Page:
Tennessee Williams’s The Glass Menagerie and A Streetcar Named Desire have found popularity on the Kolkata stage in Bangla and Hindi adaptations. Indrashis Lahiri wrote for the group Chenamukh, Icchhe Gari which, once staged, put to rest all disbelievers in ‘foreign’ themes played out in local drama. The decadent South here is presented here as decadent Lucknow from where Henna/Blanche comes to seek shelter in sister Dolly/Stella’s small living quarters in Kolkata. Ronnie/Stanley is a garage mechanic who begins to hate Henna for being an unwanted presence in their little household as also for cheating them of the funds that should have come in from the sale of the Lucknow mansion. Much of the denouement is like that of the original play although the public did not take kindly to the rape scene, not because of what was obviously crude, but because of the very idea that rape could take place in a (low-middle class) gentleman’s home. The critic, Somesh Bhuinya, is also of the opinion that the play stumbles on this score! As a “big” production, this one had all the markers such works carry. The most powerful stage (later film) actresses of the times, Anusyua Majumder as Henna and Laboni Sarkar as Dolly ,Chandan Dey as Ronnie and the whole directed by one of the most charismatic directors, Ramaprasad Banik- – the compound was heavily loaded. Yet it did not make waves as did plays by Kumar Roy, Ajitesh Bandopadhyay or Rudraprasad Sengupta.
In June 2002 Little Thespian presented Kanch ke Khilone in Hindi in Kolkata, directed by S.M. Azhar Alam. This was not an adaptation but translation of Williams by Rashi Bunny. The critic (probably Lal), in The Telegraph dated 18.10.2002, says, “The deceptive simplicity of this modern classic often defeats even accomplished directors. They present it naturalistically at the expense of Williams’ characteristic heightened realism, which illuminates wishes, dreams, symbols and internal life rather than external reality. S.M. Azhar Alam does not fall into this trap, but neglects the frame commentary and projected captions – essential devices that detach us from the overwhelming emotional impact of broken illusions. Williams wanted us to think, not cry.”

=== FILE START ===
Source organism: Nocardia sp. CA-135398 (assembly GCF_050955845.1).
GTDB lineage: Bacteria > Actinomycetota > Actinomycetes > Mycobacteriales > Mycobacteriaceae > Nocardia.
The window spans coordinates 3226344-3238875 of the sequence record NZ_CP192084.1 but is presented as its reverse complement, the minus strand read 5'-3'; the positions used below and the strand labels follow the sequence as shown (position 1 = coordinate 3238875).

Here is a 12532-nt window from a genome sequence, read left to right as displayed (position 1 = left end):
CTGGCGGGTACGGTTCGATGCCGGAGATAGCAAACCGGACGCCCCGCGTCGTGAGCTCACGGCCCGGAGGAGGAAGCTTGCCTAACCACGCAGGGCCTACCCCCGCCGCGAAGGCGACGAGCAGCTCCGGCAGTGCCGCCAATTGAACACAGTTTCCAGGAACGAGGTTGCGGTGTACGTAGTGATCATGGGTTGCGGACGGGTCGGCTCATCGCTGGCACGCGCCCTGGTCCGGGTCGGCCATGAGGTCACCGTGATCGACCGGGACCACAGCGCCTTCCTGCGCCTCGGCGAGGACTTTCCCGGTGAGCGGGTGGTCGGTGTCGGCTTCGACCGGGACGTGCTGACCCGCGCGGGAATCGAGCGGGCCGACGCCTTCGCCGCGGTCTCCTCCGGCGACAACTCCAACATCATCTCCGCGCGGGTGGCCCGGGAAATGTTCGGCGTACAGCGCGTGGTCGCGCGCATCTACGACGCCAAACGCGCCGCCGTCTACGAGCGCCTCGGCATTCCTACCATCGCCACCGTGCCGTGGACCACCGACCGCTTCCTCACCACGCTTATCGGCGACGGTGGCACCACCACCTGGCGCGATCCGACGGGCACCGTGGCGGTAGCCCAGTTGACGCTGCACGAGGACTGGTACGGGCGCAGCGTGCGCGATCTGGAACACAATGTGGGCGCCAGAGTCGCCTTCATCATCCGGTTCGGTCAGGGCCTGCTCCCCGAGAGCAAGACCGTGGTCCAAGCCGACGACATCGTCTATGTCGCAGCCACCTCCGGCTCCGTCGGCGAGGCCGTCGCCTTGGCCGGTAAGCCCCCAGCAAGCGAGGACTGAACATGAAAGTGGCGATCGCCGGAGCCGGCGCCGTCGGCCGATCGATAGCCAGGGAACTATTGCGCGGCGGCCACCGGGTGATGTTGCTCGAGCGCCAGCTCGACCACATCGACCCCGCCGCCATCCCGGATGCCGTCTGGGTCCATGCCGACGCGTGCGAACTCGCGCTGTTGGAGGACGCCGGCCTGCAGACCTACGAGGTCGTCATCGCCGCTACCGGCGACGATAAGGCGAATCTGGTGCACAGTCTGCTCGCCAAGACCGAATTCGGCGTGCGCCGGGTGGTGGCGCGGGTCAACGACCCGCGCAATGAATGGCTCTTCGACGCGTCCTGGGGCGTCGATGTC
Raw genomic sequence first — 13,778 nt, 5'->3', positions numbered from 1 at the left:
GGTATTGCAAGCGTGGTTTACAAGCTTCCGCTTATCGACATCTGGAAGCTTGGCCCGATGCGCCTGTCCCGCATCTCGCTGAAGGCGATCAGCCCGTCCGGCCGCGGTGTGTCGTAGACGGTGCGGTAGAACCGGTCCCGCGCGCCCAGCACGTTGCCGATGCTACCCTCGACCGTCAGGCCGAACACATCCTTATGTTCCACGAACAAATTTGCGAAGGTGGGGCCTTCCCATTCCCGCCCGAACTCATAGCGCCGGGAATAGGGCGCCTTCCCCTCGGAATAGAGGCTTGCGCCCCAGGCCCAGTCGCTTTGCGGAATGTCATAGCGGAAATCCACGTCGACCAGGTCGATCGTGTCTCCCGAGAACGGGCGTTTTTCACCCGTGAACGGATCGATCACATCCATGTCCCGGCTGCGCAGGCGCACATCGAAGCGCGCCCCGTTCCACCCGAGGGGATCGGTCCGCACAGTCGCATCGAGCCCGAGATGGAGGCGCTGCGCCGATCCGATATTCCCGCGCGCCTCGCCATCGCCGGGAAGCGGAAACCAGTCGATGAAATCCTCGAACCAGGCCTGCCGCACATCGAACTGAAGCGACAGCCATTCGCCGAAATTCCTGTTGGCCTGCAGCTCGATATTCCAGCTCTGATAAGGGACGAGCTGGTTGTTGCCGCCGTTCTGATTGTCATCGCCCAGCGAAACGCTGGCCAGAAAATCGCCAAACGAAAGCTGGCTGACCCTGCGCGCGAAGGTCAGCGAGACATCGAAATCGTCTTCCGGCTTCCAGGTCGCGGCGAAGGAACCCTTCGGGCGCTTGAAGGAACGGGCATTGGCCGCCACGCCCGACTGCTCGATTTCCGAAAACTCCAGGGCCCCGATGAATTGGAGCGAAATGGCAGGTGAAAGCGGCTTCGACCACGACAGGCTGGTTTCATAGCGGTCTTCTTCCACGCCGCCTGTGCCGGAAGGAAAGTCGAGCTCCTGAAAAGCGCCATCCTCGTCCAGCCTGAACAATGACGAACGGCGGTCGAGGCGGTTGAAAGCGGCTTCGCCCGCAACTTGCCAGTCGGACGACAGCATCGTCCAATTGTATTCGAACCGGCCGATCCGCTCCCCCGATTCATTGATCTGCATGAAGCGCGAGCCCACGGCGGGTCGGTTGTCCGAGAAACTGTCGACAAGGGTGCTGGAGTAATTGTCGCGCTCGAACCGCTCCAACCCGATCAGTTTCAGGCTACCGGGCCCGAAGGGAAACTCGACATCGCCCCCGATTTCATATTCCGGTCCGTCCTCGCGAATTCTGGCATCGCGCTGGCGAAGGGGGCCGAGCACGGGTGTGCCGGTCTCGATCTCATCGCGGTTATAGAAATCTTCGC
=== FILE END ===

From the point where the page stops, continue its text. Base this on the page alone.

Himadri Sekhar Choudhury of The Times of India however bemoans the lack of deep melancholy in the production, which a reading of the play ensures but not the Thespian production. He also talks of the audience not being able to relate to the theme of the play.
The group produced the same play in 2009, but this time not as a translation but as an adaptation , called Patjhar. This particular play apparently attempted to universalize the lot of common people, cutting across the borders of space and time. The play is set in Darjeeling. The play deals with multiple themes of hope ,expectation and disappointment, of imagination and reality, also of escapism. This second effort by the group with its change of method shows a healthy sign of the director’s coming to terms with audience expectation and indigenising of this classic for an Indian reception. A reviewer in Jansatva praised actors and director for creating a meaningful theatre experience. Patjhar did improve its performance with later shows for the reviewer in The Telegraph writes in 2010 that “The characteristic feature of the play is that it cuts across boundaries, castes, cultures, spaces and brings us face to face with the countless middle class families of the world. Their insurmountable will to live life against all odds, their hopes and their feelings will touch the hearts of the audience.”
In The Telegraph of 12.04.2008, Prof. Ananda Lal wrote, “Now that Bengali theatre has ventured out of its socialistic dogma to explore popular domestic themes, it has begun to practise greater ‘glasnost’ with respect to American drama. Two such classic – and classical – family tragedies have found their way on to the Bengali stage: Eugene O’Neill’s Mourning becomes Electra and Sam Shepard’s Buried Child. The latter was adapted by Ashok Mukhopadhyay as Matir Gabhire and produced successfully by Theatre Workshop in 2008. The scene is moved to suburban Bengal. The play puts across “sordid realism” in the representation of a family with elderly parents and their equally unappealing adult sons. Lal praises Mukhopadhyay for keeping intact the terrifying denouement reeking of death everywhere, till the very end. The actors too did an excellent job of preserving the macabre mood of family disaster throughout.